A side-effect is any effect other than an intended primary effect. It may or may not be expected.

In particular, the term is often used in the medical field with regard to drugs, where the primary effect is that what the drug is usually prescribed for. Although the most common sense of the term side-effect refers to undesired side-effects, in certain cases side-effects can be beneficial.

For example, many antihistamines, in addition to suppressing allergic symptoms, also induce sleepiness. This can be very undesirable if the person taking them wishes to stay awake. However, many psychiatric patients cannot be prescribed the usual sleeping pills and in this case the "side effect" can become the intended primary effect of the prescription.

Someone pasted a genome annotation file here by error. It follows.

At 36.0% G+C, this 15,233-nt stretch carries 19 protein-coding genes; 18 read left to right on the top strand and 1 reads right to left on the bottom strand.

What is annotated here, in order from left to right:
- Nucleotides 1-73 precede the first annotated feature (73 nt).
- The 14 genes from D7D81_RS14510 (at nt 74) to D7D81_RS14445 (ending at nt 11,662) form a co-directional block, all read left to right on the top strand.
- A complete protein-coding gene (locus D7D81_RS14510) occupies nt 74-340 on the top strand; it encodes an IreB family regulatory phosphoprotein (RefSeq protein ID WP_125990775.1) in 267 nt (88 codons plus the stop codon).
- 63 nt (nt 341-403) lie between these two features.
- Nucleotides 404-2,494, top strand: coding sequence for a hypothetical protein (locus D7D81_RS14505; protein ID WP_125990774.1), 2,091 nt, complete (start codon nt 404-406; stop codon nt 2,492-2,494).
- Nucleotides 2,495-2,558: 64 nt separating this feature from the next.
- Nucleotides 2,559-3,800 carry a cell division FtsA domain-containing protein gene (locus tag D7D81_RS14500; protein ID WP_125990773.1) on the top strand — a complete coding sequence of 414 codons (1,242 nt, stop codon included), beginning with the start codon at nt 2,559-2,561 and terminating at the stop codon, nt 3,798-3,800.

An example of completely undesirable side-effects are the extrapyramidal side-effects of antipsychotic drugs. Additional drugs (which have their own side-effects) often have to be prescribed to attempt to limit these side-effects to tolerable levels.

The term is also frequently used to describe unintended effects of laws and regulations.

The term has a more specific technical use in computing; see side-effect (computer science).

See also: polypharmacy, collateral damage